Onward to our usual block, where I caught exactly five minutes, total, of Danny Brown and Yelawolf. Don’t get me wrong, for what I caught, the two were exactly on point. The energy was fantastic, and it was wonderful to watch Yelawolf stalk the stage, spitting with his strange, southern-esque cadence. However, Danny Brown and Yelawolf play to a specific crowd, one that made me feel incredibly uncomfortable; after the show ended, after walking back from Berbati’s to catch Crystal Antlers, I walked past a man with a bloody rag held up to his face. And it didn’t help that, when I set foot on the floor during Yelawolf, the air was so thick and hot that I couldn’t breathe for more than a minute and a half. So, there’s that.
Meanwhile, over at Star Theater, I found myself blown away. Moon Duo blasted through some of the prettiest droning beats I’ve heard in years, and throughout the rest of the week, they were who I mentioned when asked, “Who have you liked that you’ve seen?” Daughn Gibson rocked some warped, slightly Dirty Projectors-esque vibes, yowling in the best possible way into the microphone, over some truly, truly infectious bets. The Pains of Being Pure at Heart, so very on it earlier today, somehow managed to become tighter as the day went on. It became evident, after a few songs, that the afternoon show was merely a warm-up, and that Kip Berman and company were just getting started. When the band began, I felt like they were the band that was going to save indie rock. That night, I realized that it might just be true, after all.
The evening saw Backspace hosting a K Records showcase, and boy, did it ever sound like a K Records showcase. The Curious Mystery felt unfocused at times, as though they were wandering in and out of the songs, only to re-grasp the thread a moment later. Tender Forever was sonically decent, but was saved by charisma and charm. “This last song was written for my last girlfriend… we’re not together anymore… she was too busy, and she was in the closet. It just didn’t work out. Let me pull up a picture of her,” she said, and began singing while slowly dragging a photo of Beyonce onto the screen behind her. Everyone laughed, and then the beat started, and people went a little crazy. This is why people love twee, and I will never quite get those who don’t.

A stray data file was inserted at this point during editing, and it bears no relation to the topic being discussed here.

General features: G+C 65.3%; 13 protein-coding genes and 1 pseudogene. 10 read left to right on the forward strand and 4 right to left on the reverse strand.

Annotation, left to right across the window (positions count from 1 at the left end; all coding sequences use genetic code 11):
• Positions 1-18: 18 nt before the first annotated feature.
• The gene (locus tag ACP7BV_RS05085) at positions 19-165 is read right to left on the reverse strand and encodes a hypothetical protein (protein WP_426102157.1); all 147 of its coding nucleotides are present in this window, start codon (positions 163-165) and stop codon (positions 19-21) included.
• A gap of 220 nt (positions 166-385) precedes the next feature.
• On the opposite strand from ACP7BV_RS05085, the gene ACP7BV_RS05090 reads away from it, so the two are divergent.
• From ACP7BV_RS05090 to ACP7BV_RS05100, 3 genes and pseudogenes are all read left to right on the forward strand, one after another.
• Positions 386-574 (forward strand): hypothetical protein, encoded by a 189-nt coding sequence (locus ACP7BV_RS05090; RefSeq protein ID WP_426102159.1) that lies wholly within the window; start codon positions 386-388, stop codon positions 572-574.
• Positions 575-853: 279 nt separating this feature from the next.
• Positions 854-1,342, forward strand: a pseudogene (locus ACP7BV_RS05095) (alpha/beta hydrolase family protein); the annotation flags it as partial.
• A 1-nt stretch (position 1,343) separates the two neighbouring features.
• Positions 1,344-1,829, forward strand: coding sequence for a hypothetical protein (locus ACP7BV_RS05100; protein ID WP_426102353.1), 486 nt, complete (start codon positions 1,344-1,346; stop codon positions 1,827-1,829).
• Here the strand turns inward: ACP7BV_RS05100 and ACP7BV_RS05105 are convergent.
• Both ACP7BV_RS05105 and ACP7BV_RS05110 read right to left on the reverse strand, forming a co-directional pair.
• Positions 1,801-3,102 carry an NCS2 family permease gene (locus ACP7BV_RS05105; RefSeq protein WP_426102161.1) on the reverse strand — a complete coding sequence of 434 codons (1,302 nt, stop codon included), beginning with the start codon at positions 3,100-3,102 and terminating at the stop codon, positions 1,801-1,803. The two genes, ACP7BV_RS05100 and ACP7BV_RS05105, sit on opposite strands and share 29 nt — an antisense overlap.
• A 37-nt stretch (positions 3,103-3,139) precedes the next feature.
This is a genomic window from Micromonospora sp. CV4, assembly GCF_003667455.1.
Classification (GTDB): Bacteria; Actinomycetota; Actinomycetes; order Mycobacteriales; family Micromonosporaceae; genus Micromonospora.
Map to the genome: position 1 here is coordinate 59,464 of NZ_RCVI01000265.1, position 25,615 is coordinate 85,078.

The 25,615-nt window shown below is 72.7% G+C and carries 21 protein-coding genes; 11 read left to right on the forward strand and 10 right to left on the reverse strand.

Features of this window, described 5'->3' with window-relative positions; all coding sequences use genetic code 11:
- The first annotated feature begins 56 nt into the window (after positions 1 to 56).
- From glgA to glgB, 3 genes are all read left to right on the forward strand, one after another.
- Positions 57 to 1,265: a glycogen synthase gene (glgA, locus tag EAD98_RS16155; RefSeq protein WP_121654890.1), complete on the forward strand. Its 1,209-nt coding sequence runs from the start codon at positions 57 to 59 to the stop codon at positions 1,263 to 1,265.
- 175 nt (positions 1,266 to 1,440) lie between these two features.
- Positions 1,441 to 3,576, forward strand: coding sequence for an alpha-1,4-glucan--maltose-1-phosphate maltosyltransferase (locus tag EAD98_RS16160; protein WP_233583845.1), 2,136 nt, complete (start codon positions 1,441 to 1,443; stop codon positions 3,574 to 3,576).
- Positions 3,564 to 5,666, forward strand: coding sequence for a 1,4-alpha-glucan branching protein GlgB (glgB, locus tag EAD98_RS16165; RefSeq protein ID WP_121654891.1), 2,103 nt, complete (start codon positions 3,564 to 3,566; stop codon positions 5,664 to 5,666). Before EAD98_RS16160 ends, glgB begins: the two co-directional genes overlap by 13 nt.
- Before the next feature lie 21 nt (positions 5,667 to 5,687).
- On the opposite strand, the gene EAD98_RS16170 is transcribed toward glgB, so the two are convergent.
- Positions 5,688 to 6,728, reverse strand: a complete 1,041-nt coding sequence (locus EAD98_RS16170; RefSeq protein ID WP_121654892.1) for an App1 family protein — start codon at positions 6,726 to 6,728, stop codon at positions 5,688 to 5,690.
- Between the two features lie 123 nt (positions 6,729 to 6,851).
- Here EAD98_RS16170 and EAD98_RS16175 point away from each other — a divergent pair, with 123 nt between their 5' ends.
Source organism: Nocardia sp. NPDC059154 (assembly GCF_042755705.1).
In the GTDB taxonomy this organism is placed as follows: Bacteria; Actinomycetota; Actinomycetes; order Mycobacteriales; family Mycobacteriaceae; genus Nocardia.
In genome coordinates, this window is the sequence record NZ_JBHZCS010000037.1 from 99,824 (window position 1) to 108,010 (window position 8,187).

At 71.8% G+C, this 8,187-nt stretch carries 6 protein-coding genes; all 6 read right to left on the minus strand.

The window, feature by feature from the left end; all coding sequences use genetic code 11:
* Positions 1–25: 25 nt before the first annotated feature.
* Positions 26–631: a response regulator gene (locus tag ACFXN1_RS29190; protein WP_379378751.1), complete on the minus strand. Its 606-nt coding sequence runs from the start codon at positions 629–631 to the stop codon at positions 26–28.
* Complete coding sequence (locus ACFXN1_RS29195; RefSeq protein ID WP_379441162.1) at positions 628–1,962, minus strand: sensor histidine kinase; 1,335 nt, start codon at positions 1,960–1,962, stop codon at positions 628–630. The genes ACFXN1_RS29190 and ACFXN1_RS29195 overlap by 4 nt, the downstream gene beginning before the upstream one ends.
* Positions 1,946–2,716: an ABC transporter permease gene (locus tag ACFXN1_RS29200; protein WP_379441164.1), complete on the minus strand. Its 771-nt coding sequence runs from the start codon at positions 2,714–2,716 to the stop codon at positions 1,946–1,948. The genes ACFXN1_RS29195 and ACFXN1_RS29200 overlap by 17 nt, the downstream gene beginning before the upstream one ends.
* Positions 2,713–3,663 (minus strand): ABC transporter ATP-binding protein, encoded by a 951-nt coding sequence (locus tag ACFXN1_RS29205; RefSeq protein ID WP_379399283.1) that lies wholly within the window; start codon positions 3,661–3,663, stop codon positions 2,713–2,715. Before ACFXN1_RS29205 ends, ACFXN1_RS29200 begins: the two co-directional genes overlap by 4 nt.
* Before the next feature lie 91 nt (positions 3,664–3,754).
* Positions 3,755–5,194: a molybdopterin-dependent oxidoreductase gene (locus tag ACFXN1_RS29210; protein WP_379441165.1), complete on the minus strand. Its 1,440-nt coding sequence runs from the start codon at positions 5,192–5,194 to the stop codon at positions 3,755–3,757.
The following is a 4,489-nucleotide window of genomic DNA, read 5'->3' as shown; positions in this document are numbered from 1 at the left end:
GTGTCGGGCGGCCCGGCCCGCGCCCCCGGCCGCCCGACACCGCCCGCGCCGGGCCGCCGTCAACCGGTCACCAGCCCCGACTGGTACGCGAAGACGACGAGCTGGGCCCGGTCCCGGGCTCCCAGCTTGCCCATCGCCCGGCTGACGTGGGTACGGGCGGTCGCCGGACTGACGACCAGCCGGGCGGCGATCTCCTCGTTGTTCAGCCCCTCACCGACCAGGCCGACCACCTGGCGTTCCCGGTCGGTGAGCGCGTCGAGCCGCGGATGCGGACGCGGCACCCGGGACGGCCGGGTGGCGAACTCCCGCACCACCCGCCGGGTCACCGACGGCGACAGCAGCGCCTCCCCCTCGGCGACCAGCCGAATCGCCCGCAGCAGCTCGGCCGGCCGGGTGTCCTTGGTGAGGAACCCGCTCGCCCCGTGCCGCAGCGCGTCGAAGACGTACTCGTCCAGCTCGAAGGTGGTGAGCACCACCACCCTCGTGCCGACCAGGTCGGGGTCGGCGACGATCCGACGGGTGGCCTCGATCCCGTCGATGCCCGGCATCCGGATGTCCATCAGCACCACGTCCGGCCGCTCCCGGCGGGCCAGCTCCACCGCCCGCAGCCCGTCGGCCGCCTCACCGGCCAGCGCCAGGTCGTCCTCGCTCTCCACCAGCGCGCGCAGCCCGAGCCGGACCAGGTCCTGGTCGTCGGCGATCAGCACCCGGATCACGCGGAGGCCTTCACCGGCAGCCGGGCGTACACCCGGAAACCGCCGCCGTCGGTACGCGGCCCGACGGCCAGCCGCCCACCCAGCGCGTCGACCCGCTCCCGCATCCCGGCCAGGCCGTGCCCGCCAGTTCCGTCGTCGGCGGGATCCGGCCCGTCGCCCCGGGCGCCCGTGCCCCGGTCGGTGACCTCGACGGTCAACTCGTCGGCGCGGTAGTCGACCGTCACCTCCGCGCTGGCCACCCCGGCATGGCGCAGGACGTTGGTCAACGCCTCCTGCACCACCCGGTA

Over at Berbati’s, I walked in to Crystal Antlers, had my face punished by a wall of beautiful, flawless distortion and feedback for approximately one minute, and the band walked off stage. That is a terrible feeling, but what I saw was beautiful. Chelsea Wolfe went up next, rocking a painfully morose, bleak sound. It felt like the end result of Liz Harris (Grouper) being given a band to work with, rather than a chair, guitar, and loop pedal. It’s a sound that’s difficult to connect with, to be sure, but it sounds lovely. Blouse headlined the venue, and though they are a frequently buzzed-about and well-enjoyed local act, I had yet to listen to them. I was, however, pleasantly surprised. Frontwoman Charlie Hilton has an angelic voice, and is constantly channeling all the best girl guitar groups of the 80s and early 90s, in a way that never beats you over the head with it. It’s Mazzy Star, or “To Here Knows When” by My Bloody Valentine, or Beach House. It’s not original, but if sonic nostalgia sounded like this all the time, I would never question it.
Finally, a few words on Fucked Up, performing David Comes to Life: my friends and I wandered over to Dante’s, to catch the band play. After 15 minutes of listening to the band from the outside, I managed to make my way inside the door, and watch Pink Eyes thrashing around shirtless (as always), only for my friend (who is from Nova Scotia) to be denied entry because of her lack of passport. So, we didn’t get to stay, but the band sounded amazing as ever, and could not have had more energy if they had tried. It’s just a shame that our evening was crushed by such excruciating irony.
BAND COUNT: 31 (with two bands seen twice)